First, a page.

Worst: Graham Funke’s Set of White People Hip-Hop
At first, as a hip-hop head, I was excited to hear the opening chords of The Fugees’ “Killing Me Softly,” one of the first songs in Graham Funke’s Saturday night set on the Funk House stage. Then I realized that he’d compiled a set list entirely for white people. As Biggie’s “Hypnotize” came on, followed by Naughty By Nature, Too Short, 2 Chainz, and this year’s club favorite, “I Don’t Fuck With You,” it became startlingly clear that we weren’t at EDC any longer — we were at our next door neighbor’s bar mitzvah party. These weren’t classics, or even greats, that we were listening to — just party music with easily memorable lyrics, the likes of which everyone’s heard on the radio thousands of times before. As one partygoer commented: “I can’t remember what he played, but I knew all the songs. And I’m not even into hip-hop.” — Jessie Schiewe
Best: Z-Trip's Dance Music History Lesson
Inside the festival's smallest dance area, the Funk House, turntablist extraordinaire Z-Trip led the crowd on a wild journey through the genres, from hip-hop to reggae to drum 'n' bass, even mixing in a little Nirvana because, as he told the crowd, "We can't forget the rock." But the best moment was when he delved into some classic house, starting with Robin S.'s 1993 hit "Show Me Love" and then transitioning into Tim Deluxe's highly underrated "It Just Won't Do" from 2002. Even the dude in the giant Deadmau5 head got down for that one. — Andy Hermann
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Best: The Kandi Shop Booth
Imagine this: rows upon rows of clear plastic candy bins filled with beads of all shapes, sizes and colors. And this: upwards of 50 people standing at tables, everyone in a trance, making heaps of kandi bracelets. Free things are always a welcome surprise at festivals (especially ones that charge $6 for a water bottle), but free bracelet-and necklace-making stations? OMG YASSS. I'd never realized how beautiful neon pony beads were until I hit up this booth. By mass-producing these hallowed bracelets — the currency of EDC — at the festival, morale was kept up. Stinginess and selfishness were abolished and a steady flow of selflessness and PLUR was preserved. But to truly understand the glory of this booth, think about what EDC would have been like without it. Kandi bracelets would have become scarce commodities. There would be few new bracelets in circulation and few people willing to trade them. Greed would take over. PLUR would be lost. Thank the EDM Gods that this is just a hypothetical. — Jessie Schiewe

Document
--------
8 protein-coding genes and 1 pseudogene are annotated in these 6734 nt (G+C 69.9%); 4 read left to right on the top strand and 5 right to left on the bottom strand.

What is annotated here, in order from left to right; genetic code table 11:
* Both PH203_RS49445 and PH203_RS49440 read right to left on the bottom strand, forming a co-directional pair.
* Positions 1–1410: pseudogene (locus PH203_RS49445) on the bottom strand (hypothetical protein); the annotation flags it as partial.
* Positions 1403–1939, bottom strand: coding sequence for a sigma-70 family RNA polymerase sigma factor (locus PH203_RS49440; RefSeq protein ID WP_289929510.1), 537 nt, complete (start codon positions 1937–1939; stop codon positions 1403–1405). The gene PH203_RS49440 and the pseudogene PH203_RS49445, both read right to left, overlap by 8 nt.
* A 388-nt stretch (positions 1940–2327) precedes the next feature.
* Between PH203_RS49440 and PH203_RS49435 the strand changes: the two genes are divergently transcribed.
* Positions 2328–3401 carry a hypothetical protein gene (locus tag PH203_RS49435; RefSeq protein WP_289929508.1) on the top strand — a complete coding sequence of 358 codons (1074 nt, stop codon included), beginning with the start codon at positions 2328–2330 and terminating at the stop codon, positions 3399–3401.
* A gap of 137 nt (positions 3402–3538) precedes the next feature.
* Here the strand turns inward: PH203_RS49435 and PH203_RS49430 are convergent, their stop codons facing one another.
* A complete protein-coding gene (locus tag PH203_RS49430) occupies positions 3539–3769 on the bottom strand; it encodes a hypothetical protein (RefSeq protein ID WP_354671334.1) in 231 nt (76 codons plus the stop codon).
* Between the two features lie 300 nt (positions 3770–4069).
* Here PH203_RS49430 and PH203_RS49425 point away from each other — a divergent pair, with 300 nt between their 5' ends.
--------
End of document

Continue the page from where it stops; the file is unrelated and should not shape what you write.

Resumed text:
Best: The Whole Damn Festival
As much as we love to nitpick, the truth of the matter is this: No other festival in North America can currently hold a candle to the sheer sensory overload that is the Las Vegas incarnation of Electric Daisy Carnival. Yes, the traffic sucks; yes, the temperature in the festival's early hours is still a hundred and fuck-you degrees; and no, not every DJ is our cup of tea. But EDC delivers more wows per square foot than Coachella, Ultra, Bonnaroo and Lollapalooza combined. The stages are works of art; the sound systems are balanced and powerful; the talent curation offers a little something for electronic music fans of every tribe.
It's also worth noting that the crowd, contrary to every media stereotype of the tweaked-out raver kid, is friendly, coherent and as creative with their signs and outfits as the official performers and art installations. Sure, there were a few drug and alcohol casualties lumbering around (shout-out to the guy who puked without breaking stride on his way past the Funk House!), but on a per capita basis, you'll find as many of those at a Keith Urban concert. The vast majority of EDC attendees represent their culture and its ethos of — dare we say it — PLUR as well as EDM event any of us had ever previously attended.
So kudos to Insomniac for throwing one epic mother of a party. Here's hoping you'll be back in Vegas next year (the festival's 5-year contract with Las Vegas Motor Speedway ends this year). If you are, we'll be right there with you. — Andy Hermann